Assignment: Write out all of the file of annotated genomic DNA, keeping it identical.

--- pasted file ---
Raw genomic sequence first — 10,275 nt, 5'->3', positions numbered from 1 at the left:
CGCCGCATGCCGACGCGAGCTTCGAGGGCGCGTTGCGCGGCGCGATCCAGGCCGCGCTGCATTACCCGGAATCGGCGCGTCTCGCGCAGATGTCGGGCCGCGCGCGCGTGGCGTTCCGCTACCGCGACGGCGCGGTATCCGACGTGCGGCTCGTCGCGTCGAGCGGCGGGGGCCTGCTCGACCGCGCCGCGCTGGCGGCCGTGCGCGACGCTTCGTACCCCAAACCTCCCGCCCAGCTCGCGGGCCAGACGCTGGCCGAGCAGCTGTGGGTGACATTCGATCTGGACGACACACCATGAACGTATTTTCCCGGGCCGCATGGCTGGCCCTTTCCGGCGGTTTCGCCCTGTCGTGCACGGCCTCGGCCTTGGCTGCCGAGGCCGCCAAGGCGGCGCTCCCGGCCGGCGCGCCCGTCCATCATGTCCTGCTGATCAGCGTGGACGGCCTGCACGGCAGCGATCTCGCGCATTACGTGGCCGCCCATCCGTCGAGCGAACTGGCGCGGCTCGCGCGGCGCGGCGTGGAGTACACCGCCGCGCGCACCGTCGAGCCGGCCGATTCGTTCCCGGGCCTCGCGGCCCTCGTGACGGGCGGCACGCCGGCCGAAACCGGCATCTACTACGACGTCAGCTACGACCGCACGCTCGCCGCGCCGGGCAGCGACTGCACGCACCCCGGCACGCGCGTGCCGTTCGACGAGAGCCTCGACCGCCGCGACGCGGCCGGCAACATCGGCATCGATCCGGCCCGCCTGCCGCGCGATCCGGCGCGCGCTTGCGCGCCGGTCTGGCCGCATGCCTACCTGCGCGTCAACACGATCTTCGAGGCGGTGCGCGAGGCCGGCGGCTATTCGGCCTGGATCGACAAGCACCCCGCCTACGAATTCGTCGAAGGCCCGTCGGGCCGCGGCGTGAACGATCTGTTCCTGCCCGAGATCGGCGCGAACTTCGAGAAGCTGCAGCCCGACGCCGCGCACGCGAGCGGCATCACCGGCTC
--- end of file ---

Raw genomic sequence first — 10,275 nt, 5'->3', positions numbered from 1 at the left:
CGCCGCATGCCGACGCGAGCTTCGAGGGCGCGTTGCGCGGCGCGATCCAGGCCGCGCTGCATTACCCGGAATCGGCGCGTCTCGCGCAGATGTCGGGCCGCGCGCGCGTGGCGTTCCGCTACCGCGACGGCGCGGTATCCGACGTGCGGCTCGTCGCGTCGAGCGGCGGGGGCCTGCTCGACCGCGCCGCGCTGGCGGCCGTGCGCGACGCTTCGTACCCCAAACCTCCCGCCCAGCTCGCGGGCCAGACGCTGGCCGAGCAGCTGTGGGTGACATTCGATCTGGACGACACACCATGAACGTATTTTCCCGGGCCGCATGGCTGGCCCTTTCCGGCGGTTTCGCCCTGTCGTGCACGGCCTCGGCCTTGGCTGCCGAGGCCGCCAAGGCGGCGCTCCCGGCCGGCGCGCCCGTCCATCATGTCCTGCTGATCAGCGTGGACGGCCTGCACGGCAGCGATCTCGCGCATTACGTGGCCGCCCATCCGTCGAGCGAACTGGCGCGGCTCGCGCGGCGCGGCGTGGAGTACACCGCCGCGCGCACCGTCGAGCCGGCCGATTCGTTCCCGGGCCTCGCGGCCCTCGTGACGGGCGGCACGCCGGCCGAAACCGGCATCTACTACGACGTCAGCTACGACCGCACGCTCGCCGCGCCGGGCAGCGACTGCACGCACCCCGGCACGCGCGTGCCGTTCGACGAGAGCCTCGACCGCCGCGACGCGGCCGGCAACATCGGCATCGATCCGGCCCGCCTGCCGCGCGATCCGGCGCGCGCTTGCGCGCCGGTCTGGCCGCATGCCTACCTGCGCGTCAACACGATCTTCGAGGCGGTGCGCGAGGCCGGCGGCTATTCGGCCTGGATCGACAAGCACCCCGCCTACGAATTCGTCGAAGGCCCGTCGGGCCGCGGCGTGAACGATCTGTTCCTGCCCGAGATCGGCGCGAACTTCGAGAAGCTGCAGCCCGACGCCGCGCACGCGAGCGGCATCACCGGCTC